NKT – Neurokinetic Therapy

NKT neurokinetic therapy

NKT stands for Neurokinetic Therapy. Physical therapists use this assessment technique to find the root cause of a patient’s complaint. It is an application of Motor Control Theory, neuroscience, and functional anatomy (neurobiomechanics) developed by David Weinstock. This helps determine faulty movement patterns in the brain’s motor control center.

Providers use certain protocols to determine which muscles are inhibited and which muscles are compensating for them. Using this information, they can then create a corrective exercise regimen focusing on proper movement patterns and reprogram the motor control center.

What is NKT used for?

NKT can be used to assess and treat a variety of conditions. These include joint pain, neck or back pain, gait dysfunction, pre or post-surgical patients, some vestibular cases, hyoid dysfunction, TMJ, scars, post- cesarean section and pelvic floor dysfunction.

Instead of chasing symptoms, therapists can use NKT to find more direct causes of pain, tightness, or weakness. However, the patient still needs to perform their corrective exercises to allow their body to accept the changes. This will eventually override the dysfunction and create a new, functional movement pattern. Every patient is different and some will take longer to see results than others.

For example, I commonly treat women experiencing lower back pain after having a cesarean section. During the procedure, the abdominal muscles are cut to remove the baby. A scar forms where the incision was made. The abdominal muscles weaken as a result and the low back usually becomes tight and painful. The NKT protocol allows me to determine which specific core muscles have weakened, which low back muscles are overworking, and which way to release the scar if the scar is causing any dysfunction.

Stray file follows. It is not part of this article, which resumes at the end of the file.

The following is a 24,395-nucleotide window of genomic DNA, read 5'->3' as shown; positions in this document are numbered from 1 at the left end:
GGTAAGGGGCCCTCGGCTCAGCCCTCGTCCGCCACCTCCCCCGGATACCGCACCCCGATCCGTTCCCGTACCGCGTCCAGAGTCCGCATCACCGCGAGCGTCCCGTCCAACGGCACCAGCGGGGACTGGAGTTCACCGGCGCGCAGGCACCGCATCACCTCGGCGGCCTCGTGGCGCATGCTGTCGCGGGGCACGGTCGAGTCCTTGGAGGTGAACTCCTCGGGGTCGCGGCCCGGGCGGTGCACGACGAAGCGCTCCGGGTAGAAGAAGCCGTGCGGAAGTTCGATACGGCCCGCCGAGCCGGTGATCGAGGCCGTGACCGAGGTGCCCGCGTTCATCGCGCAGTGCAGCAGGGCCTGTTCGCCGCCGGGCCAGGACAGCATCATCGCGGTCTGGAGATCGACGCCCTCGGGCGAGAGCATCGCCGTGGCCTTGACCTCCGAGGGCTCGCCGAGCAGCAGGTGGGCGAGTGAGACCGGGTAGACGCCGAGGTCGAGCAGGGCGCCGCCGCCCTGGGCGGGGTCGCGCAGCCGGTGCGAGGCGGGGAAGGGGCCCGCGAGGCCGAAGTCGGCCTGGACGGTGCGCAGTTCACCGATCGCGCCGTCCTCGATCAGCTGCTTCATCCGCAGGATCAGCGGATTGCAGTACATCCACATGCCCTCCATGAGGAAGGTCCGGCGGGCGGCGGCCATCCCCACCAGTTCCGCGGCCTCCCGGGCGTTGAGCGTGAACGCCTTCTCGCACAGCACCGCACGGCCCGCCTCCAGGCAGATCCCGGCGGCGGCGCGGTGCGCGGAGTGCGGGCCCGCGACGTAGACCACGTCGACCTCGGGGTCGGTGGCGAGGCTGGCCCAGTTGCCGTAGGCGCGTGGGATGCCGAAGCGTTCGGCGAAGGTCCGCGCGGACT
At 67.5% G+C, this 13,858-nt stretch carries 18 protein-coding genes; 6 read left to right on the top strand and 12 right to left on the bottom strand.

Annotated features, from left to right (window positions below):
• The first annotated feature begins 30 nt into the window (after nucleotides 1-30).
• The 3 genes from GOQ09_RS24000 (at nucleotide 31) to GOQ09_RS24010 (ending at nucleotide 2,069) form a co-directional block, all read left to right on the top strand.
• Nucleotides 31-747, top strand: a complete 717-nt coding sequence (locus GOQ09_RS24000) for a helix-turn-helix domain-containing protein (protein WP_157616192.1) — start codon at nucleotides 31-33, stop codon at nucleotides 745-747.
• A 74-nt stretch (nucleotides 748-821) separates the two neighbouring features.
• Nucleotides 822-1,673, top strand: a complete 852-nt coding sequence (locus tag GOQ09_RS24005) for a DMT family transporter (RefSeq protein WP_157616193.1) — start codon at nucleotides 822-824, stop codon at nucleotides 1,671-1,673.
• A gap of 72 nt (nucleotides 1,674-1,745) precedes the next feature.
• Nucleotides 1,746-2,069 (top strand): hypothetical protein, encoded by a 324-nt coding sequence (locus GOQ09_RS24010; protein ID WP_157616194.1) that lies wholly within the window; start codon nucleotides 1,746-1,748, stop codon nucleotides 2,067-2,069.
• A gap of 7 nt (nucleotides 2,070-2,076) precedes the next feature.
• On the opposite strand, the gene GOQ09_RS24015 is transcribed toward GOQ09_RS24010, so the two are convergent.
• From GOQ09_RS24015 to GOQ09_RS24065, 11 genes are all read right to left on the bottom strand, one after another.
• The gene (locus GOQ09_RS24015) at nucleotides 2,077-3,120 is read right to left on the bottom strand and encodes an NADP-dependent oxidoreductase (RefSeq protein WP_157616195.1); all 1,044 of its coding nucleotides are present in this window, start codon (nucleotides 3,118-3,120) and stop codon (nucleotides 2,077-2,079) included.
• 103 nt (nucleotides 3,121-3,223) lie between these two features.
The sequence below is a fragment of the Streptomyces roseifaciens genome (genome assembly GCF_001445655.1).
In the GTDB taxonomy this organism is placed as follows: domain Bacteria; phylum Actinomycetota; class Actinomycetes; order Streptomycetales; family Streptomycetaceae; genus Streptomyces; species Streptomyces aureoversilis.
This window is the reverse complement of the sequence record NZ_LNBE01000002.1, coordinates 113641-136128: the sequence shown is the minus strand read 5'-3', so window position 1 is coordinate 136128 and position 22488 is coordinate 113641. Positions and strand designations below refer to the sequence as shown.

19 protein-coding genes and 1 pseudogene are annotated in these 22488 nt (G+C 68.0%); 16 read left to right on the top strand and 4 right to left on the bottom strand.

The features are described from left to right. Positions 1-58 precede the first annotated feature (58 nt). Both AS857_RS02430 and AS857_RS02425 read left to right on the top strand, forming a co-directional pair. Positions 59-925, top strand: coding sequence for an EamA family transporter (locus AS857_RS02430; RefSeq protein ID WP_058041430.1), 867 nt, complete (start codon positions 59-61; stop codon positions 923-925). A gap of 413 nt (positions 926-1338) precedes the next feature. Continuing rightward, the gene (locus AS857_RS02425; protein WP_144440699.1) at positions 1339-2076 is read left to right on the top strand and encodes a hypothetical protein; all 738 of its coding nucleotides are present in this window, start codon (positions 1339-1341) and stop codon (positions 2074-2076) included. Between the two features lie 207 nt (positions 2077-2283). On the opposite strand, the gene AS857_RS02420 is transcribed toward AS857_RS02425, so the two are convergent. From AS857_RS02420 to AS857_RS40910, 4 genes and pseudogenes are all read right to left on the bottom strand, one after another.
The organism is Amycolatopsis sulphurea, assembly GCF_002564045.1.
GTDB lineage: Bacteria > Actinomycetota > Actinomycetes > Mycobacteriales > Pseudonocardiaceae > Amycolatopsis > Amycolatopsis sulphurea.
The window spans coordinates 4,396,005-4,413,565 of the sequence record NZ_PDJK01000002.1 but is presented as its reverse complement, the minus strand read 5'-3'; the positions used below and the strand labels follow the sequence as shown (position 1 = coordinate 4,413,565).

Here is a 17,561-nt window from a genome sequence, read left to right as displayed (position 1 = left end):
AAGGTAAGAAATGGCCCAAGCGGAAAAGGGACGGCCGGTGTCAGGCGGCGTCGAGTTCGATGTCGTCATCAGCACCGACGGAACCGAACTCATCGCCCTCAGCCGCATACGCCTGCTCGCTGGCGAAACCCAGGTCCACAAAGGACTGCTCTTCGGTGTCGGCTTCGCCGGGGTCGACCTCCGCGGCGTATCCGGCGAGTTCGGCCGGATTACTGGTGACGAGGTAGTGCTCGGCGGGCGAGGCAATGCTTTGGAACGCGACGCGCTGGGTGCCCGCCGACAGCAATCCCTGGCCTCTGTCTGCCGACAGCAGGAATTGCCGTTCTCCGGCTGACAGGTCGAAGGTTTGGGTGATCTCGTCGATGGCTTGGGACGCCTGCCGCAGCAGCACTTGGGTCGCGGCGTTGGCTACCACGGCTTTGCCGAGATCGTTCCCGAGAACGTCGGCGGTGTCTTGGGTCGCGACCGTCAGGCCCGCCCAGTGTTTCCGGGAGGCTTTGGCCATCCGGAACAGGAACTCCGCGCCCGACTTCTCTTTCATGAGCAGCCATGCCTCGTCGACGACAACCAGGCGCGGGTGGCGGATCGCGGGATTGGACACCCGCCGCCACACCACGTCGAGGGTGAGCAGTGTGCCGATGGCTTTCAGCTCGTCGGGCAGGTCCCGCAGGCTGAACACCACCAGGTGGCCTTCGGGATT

Patients are often surprised to find out that their scar is usually neurologically overactive and sore to the touch. The scar release is immediately followed by a specific muscle activation, usually the abdominal muscles. These exercises enable the brain to process  correct movement pattern and start to reprogram. This also allows people to work on build strength while avoiding overcompensation patterns in other muscles.

Do you think NKT will benefit you?

If so, please email me at rcallahan@prostaffpt.com or call me at Pro Staff Physical Therapy of Clifton at 973-928-3590.


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